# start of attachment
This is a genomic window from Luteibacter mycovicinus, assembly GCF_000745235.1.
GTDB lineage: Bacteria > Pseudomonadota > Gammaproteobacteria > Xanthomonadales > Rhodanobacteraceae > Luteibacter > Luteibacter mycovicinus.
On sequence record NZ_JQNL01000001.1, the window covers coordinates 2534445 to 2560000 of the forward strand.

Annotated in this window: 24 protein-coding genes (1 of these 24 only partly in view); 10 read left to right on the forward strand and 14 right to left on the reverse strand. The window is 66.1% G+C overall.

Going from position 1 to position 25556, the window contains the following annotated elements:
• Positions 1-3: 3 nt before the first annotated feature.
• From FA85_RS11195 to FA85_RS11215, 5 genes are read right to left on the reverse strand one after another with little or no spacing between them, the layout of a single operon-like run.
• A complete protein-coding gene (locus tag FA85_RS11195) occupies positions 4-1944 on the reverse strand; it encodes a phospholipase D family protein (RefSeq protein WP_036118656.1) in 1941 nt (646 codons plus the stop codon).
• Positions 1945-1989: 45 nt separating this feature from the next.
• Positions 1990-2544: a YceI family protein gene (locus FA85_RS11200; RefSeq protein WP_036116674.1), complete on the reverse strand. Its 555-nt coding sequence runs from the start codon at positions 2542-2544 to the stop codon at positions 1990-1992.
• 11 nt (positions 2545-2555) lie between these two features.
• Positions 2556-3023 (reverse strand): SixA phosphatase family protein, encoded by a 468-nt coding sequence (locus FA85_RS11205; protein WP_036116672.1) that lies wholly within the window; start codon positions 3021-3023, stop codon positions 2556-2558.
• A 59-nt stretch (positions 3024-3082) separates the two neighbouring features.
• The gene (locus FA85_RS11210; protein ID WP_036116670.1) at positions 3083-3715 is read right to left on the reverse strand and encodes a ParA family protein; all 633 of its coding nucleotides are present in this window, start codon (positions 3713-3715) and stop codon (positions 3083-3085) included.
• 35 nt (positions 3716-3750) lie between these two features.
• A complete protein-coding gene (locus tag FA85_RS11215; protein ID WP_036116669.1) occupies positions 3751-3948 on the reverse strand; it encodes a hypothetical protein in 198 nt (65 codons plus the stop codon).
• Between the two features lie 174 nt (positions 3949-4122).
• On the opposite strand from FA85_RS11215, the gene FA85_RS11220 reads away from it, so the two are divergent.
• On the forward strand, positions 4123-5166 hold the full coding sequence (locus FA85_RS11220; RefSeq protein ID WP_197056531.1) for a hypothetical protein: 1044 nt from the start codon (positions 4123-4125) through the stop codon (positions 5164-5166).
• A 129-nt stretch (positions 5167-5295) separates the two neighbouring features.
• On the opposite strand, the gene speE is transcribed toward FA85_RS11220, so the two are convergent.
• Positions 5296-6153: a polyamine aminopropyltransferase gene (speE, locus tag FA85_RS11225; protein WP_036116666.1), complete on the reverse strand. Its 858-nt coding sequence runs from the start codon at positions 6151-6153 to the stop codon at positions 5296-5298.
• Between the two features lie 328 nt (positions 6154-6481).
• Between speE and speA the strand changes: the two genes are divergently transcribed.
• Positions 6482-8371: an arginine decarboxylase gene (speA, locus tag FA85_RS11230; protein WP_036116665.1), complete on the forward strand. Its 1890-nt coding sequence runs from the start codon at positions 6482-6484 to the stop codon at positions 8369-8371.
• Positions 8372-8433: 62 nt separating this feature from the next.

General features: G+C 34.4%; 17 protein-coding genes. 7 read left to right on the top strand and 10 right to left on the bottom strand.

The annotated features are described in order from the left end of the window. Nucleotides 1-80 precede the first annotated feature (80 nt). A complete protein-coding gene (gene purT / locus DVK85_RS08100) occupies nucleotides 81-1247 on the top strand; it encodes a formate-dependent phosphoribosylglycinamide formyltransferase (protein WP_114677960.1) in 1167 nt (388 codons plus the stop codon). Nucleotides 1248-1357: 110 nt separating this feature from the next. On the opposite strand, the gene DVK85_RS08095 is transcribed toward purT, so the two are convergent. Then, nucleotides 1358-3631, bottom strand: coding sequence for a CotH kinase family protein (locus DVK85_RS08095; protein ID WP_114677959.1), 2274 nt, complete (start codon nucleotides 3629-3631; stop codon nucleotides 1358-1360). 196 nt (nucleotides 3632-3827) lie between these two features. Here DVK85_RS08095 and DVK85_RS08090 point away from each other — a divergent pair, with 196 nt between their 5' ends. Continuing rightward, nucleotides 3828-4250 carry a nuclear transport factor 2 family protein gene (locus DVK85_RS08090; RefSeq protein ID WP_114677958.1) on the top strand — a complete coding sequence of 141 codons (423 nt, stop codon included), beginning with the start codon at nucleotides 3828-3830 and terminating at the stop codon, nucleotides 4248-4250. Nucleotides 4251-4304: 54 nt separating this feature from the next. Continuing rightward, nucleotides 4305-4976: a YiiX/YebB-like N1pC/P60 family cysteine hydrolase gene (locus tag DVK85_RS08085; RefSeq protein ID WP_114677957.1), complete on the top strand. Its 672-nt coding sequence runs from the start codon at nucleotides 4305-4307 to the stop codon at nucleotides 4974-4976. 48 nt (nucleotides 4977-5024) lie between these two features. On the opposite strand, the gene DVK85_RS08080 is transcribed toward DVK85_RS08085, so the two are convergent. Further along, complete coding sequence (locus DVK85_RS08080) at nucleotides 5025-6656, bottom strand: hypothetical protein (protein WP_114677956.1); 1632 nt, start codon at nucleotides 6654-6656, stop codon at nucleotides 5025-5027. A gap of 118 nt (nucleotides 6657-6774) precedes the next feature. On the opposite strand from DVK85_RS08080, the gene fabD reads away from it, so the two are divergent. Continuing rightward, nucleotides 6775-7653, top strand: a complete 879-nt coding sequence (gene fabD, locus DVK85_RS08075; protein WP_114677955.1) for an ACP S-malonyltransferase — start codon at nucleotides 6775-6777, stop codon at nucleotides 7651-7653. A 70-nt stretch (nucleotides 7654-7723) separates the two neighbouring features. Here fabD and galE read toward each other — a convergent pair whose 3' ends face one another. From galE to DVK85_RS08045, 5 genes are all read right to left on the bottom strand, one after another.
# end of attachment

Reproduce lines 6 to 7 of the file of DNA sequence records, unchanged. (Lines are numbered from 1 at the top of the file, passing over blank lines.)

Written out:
• Positions 1-3: 3 nt before the first annotated feature.
• From FA85_RS11195 to FA85_RS11215, 5 genes are read right to left on the reverse strand one after another with little or no spacing between them, the layout of a single operon-like run.